Doctors seek help for mental ill-health

Depression, anxiety, stress and burnout were recurring mental health issues among the 48 doctors, dentists and pharmacists supported by a confidential programme last year, it has emerged.

Non-consultant hospital doctors, consultants and GPs made up 75% of referrals to the Practitioner Health Matters Programme (PHMP) last year.

However, there was a noticeable increase in the number of pharmacists and consultants using the service — nine in both cases.

It also emerged that all nine pharmacists presented with substance abuse issues, indicating that access to prescription drugs is a key issue.

One doctor was also attending the Medical Council’s health committee and two pharmacists had been referred to the Pharmaceutical Society of Ireland.

The PHMP is supported by the three regulatory bodies for the medical, dental and pharmacy professions, as well as the representative and training bodies.

The 48 health professionals helped last year is a 53% increase on the 47 treated by the programme in the first 18 months of operation during 2015 and 2016.

The independent charitable organisation said that last year 28 practitioners presented with mental health issues, 14 with substance misuse issues while six had both.

More women than men, 27 as against 21, availed of the service. The highest number of health professionals availing of the programme last year were in the 25 to 34 (18) and 35 to 44 (15) age groups.

Abuse of prescription drugs was the main issue for 57% of those with substance issues, while alcohol abuse was a problem for 29%.

More than half of all referrals were self-referrals (26) while eight were made by a colleague and five by a psychiatrist.

The remainder of referrals were made by the practitioner’s GP (3), an occupational health service (2), an addiction treatment centre (2), an employer (1) or a training facility (1).

The PHMP’s clinical lead, Dr Íde Delargy, said the programme is effective with over 80% of those supported back working safely again and the significant increase in overall numbers last year showed awareness of the programme was growing.

Our experience and international experience shows that health professionals are very slow to come forward with health or addiction issues due to shame, stigma or fears of reputational damage.

"Practitioners often resort to self-managing and self-medicating their problems which in turn results in them presenting late and often in crisis when their problems are worse. That is why it is heartening to see an increase in the numbers.”

Dr Delargy said it is a “concern” that many young female doctors are seeking help for mental health issues shortly after qualifying.

“They are often thrown in at the deep end and expected to get on with it, but, clearly, many find it difficult to navigate through what are often life or death situations.”

Many young women doctors are suffering from depression and burnout. Some had even developed post-traumatic stress disorder.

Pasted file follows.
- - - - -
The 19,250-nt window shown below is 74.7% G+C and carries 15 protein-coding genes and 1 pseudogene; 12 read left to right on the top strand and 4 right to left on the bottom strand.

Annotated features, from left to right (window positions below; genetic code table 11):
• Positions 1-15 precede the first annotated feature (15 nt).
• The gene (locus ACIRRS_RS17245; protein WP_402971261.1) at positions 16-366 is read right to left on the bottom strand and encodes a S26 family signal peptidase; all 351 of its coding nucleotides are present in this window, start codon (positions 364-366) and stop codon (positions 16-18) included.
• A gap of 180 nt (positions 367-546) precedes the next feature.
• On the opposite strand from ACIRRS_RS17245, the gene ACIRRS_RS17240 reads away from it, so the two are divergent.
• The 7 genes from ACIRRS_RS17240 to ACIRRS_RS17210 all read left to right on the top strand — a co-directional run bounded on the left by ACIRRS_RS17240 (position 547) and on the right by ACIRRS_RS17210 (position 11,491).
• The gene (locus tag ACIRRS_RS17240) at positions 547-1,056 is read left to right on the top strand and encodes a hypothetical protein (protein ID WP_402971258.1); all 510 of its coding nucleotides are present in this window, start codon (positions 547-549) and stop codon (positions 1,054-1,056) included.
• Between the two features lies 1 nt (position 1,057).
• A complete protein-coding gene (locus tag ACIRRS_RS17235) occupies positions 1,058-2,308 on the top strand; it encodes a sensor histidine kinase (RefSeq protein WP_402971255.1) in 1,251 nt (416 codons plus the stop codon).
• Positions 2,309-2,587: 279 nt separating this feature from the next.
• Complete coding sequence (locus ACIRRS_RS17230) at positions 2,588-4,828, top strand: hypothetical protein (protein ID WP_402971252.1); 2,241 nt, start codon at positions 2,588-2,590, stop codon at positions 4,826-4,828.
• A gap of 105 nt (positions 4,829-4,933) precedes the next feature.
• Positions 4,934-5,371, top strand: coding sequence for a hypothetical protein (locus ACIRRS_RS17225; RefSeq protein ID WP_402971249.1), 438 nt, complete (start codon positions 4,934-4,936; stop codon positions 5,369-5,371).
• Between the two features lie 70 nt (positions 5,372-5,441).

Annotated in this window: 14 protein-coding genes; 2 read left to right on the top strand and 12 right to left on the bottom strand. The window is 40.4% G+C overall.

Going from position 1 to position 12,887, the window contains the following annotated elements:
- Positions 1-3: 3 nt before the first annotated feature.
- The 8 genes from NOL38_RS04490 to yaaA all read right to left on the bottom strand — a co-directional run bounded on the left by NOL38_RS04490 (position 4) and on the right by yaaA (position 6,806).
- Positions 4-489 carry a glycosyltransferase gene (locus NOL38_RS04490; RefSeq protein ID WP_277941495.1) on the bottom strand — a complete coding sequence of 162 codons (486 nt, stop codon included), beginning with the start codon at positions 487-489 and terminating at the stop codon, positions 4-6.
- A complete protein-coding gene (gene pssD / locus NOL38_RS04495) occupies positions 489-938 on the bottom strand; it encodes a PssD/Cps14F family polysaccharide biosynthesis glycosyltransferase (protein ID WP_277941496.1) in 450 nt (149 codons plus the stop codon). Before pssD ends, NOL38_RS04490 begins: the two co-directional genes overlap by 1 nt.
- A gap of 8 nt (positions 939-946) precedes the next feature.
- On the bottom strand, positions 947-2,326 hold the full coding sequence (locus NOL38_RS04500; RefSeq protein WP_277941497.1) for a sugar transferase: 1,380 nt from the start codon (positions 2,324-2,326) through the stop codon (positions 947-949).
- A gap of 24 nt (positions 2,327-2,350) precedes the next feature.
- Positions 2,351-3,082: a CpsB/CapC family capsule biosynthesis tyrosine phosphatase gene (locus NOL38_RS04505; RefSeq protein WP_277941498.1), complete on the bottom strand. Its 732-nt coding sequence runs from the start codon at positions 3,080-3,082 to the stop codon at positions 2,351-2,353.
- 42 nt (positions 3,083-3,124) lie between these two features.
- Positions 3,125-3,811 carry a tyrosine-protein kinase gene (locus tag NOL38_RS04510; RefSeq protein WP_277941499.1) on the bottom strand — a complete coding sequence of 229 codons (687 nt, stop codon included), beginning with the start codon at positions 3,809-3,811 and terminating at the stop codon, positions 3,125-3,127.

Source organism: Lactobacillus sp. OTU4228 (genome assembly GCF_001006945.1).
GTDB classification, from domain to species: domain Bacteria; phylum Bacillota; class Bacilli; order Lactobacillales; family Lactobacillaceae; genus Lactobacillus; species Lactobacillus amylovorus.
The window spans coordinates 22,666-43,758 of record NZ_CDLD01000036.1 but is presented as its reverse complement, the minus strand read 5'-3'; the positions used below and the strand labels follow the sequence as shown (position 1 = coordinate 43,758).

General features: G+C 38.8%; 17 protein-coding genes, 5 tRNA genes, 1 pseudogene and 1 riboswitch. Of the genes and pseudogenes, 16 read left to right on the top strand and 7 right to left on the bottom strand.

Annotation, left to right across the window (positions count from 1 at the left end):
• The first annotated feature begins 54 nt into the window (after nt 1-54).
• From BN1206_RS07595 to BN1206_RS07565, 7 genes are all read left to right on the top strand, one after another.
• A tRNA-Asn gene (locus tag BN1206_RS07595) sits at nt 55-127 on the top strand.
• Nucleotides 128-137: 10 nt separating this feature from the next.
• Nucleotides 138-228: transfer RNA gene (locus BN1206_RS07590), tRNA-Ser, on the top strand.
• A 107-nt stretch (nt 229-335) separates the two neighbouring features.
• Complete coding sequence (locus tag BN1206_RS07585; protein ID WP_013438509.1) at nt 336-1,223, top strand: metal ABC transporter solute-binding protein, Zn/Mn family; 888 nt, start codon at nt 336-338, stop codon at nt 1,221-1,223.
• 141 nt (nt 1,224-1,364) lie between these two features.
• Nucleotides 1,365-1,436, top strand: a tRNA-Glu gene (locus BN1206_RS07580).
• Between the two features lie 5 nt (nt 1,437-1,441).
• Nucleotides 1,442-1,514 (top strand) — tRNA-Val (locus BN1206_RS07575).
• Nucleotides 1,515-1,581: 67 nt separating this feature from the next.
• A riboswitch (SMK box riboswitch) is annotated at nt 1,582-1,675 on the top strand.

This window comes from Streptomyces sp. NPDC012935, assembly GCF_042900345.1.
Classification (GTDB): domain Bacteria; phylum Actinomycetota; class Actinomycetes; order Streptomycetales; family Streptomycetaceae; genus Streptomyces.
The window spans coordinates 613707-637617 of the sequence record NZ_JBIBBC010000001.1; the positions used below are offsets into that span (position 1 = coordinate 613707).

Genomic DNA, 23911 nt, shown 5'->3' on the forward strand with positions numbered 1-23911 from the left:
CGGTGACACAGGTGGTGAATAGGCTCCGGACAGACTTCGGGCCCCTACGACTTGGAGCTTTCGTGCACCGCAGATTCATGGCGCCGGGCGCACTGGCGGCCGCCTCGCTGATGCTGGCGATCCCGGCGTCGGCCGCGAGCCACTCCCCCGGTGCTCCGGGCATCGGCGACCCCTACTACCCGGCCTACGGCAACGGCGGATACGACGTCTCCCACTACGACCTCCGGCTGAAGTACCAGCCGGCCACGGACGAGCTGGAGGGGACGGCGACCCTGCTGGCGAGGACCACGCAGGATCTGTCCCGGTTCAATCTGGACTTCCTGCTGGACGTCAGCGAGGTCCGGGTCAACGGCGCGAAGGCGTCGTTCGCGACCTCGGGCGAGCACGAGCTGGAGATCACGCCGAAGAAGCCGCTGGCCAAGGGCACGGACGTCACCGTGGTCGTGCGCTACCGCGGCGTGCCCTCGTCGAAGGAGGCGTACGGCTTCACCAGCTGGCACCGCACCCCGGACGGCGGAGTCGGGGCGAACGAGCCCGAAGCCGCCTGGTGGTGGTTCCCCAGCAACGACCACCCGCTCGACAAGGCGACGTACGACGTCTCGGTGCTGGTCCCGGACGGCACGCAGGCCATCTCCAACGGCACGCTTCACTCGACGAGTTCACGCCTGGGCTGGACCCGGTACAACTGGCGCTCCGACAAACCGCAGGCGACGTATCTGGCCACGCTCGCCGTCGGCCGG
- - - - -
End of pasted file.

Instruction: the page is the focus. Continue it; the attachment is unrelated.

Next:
“This would indicate that the pressures of the job may need to be more clearly demonstrated to graduate doctors during training,” she said.

It is estimated that up to 15% of practitioners may experience problems with mental health or substance use issues at some stage in their career and that over 2,000 may need help annually.

The Royal College of Surgeons in Ireland’s first chair and professor of medical professionalism, Dubhfeasa Slattery, addressed the complex problem of burnout among healthcare professionals at a conference in Dublin yesterday.

“Self-care is one of the skills we aim to equip our students with so they have the resilience and insight to manage their well-being in a challenging work environment,” said Prof Slattery.

Case studies

  • A doctor wrote in a self-referral by email about “not coming back to myself” after the Medical Council found nothing wrong in how the practitioner managed a patient. “I think I have major depression, anxiety and post-traumatic stress syndrome — this is all self-diagnosis and I have been treating myself with anti-depressants and benzos and in bad times using sleeping tablets,” the doctor wrote. “I stay alone for many days at home pretending I am working or am abroad to cover my disappearance.”

  • A male non-consultant doctor attended the programme with his partner, who is also a healthcare worker, because he had been drinking heavily since medical school and occasionally used cannabis. Because he qualified under a graduate entry programme, he had multiple financial pressures. After being assessed, he stepped down from work and began dealing with his alcohol addiction. He is now back at work.

  • A pharmacist who took prescription medication to help with depression and anxiety sparked by a family bereavement was reported to the Pharmaceutical Society of Ireland and advised to seek help through the PHMP. The pharmacist is back at work.


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